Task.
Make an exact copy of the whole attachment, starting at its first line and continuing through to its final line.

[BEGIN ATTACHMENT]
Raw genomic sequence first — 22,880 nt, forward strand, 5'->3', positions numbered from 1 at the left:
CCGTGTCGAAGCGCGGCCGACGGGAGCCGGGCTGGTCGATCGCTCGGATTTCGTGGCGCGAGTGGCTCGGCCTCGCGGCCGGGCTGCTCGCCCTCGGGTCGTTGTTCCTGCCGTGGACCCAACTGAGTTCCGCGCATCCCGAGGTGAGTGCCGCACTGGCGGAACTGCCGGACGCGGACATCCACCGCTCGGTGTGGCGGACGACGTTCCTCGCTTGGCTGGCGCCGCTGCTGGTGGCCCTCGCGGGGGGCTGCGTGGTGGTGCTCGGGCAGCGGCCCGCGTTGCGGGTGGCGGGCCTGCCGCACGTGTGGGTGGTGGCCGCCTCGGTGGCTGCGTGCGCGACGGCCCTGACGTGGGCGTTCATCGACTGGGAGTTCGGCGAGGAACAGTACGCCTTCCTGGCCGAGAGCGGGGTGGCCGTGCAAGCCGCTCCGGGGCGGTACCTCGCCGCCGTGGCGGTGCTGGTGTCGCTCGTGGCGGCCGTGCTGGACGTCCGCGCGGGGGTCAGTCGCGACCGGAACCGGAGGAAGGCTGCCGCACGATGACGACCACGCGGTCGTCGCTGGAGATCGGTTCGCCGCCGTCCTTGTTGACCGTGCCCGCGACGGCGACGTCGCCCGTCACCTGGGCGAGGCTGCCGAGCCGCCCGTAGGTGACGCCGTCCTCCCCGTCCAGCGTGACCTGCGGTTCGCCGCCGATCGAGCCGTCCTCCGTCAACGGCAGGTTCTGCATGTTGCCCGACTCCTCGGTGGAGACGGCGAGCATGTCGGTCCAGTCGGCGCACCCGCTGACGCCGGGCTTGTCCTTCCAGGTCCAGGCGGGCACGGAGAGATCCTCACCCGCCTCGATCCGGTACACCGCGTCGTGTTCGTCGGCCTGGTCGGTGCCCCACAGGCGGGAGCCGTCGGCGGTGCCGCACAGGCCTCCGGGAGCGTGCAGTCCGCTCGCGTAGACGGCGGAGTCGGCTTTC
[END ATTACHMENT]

Raw genomic sequence first — 22,880 nt, forward strand, 5'->3', positions numbered from 1 at the left:
CCGTGTCGAAGCGCGGCCGACGGGAGCCGGGCTGGTCGATCGCTCGGATTTCGTGGCGCGAGTGGCTCGGCCTCGCGGCCGGGCTGCTCGCCCTCGGGTCGTTGTTCCTGCCGTGGACCCAACTGAGTTCCGCGCATCCCGAGGTGAGTGCCGCACTGGCGGAACTGCCGGACGCGGACATCCACCGCTCGGTGTGGCGGACGACGTTCCTCGCTTGGCTGGCGCCGCTGCTGGTGGCCCTCGCGGGGGGCTGCGTGGTGGTGCTCGGGCAGCGGCCCGCGTTGCGGGTGGCGGGCCTGCCGCACGTGTGGGTGGTGGCCGCCTCGGTGGCTGCGTGCGCGACGGCCCTGACGTGGGCGTTCATCGACTGGGAGTTCGGCGAGGAACAGTACGCCTTCCTGGCCGAGAGCGGGGTGGCCGTGCAAGCCGCTCCGGGGCGGTACCTCGCCGCCGTGGCGGTGCTGGTGTCGCTCGTGGCGGCCGTGCTGGACGTCCGCGCGGGGGTCAGTCGCGACCGGAACCGGAGGAAGGCTGCCGCACGATGACGACCACGCGGTCGTCGCTGGAGATCGGTTCGCCGCCGTCCTTGTTGACCGTGCCCGCGACGGCGACGTCGCCCGTCACCTGGGCGAGGCTGCCGAGCCGCCCGTAGGTGACGCCGTCCTCCCCGTCCAGCGTGACCTGCGGTTCGCCGCCGATCGAGCCGTCCTCCGTCAACGGCAGGTTCTGCATGTTGCCCGACTCCTCGGTGGAGACGGCGAGCATGTCGGTCCAGTCGGCGCACCCGCTGACGCCGGGCTTGTCCTTCCAGGTCCAGGCGGGCACGGAGAGATCCTCACCCGCCTCGATCCGGTACACCGCGTCGTGTTCGTCGGCCTGGTCGGTGCCCCACAGGCGGGAGCCGTCGGCGGTGCCGCACAGGCCTCCGGGAGCGTGCAGTCCGCTCGCGTAGACGGCGGAGTCGGCTTTC